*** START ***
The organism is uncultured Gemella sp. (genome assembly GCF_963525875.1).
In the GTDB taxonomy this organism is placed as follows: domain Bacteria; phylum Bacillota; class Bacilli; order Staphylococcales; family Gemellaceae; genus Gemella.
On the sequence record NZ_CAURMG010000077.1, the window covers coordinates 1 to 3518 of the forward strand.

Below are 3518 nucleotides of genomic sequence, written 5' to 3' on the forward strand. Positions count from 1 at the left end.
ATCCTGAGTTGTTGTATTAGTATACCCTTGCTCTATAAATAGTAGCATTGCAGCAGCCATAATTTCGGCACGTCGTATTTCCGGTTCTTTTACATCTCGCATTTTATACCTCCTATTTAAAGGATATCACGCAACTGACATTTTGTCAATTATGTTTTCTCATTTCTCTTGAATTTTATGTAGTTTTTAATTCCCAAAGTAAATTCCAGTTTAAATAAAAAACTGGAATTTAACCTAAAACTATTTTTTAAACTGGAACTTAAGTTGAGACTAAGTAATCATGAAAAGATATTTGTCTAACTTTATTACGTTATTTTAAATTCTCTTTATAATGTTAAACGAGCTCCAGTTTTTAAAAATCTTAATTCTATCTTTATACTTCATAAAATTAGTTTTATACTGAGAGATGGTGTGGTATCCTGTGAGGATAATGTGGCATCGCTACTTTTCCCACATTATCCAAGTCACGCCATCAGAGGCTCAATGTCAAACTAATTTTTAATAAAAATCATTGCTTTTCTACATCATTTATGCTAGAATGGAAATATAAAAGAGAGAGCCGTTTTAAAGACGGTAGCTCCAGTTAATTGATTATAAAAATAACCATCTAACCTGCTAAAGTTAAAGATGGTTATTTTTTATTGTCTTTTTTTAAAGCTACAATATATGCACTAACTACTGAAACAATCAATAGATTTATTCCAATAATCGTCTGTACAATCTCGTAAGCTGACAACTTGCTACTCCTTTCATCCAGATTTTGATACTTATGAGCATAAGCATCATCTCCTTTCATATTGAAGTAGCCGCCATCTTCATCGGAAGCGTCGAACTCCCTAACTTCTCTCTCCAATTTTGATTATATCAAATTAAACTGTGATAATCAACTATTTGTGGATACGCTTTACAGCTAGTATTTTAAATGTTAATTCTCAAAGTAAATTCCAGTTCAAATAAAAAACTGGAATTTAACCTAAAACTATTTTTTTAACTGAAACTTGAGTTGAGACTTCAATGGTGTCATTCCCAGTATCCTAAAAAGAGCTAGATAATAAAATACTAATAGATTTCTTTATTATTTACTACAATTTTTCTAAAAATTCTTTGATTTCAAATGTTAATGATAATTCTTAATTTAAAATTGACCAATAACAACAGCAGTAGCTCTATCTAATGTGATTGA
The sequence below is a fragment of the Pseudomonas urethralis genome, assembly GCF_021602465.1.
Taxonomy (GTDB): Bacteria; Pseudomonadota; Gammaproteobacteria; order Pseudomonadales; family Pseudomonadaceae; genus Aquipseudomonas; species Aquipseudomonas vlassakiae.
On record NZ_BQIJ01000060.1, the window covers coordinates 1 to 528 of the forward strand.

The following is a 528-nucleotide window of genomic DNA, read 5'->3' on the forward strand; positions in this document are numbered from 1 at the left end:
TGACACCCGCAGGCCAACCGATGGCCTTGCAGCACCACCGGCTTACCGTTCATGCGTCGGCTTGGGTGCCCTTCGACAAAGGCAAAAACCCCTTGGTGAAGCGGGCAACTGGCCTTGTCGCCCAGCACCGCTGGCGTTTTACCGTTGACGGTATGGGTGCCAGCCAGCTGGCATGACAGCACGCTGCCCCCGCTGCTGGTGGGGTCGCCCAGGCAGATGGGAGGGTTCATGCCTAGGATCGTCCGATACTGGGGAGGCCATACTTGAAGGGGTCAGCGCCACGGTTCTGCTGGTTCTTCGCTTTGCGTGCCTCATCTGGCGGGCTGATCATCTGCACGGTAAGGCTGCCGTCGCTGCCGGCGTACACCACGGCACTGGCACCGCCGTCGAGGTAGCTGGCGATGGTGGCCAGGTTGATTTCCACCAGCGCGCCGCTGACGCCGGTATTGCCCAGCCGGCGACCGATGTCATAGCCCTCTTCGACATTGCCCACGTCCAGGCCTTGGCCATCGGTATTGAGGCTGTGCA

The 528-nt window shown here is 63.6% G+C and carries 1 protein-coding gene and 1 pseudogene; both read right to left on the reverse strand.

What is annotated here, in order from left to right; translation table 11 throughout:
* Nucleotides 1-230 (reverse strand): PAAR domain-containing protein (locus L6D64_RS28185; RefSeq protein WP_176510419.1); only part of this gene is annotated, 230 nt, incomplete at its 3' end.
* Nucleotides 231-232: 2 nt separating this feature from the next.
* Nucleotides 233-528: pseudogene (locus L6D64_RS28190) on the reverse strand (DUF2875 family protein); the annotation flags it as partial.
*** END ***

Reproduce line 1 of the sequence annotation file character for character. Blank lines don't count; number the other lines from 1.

The organism is uncultured Gemella sp. (genome assembly GCF_963525875.1).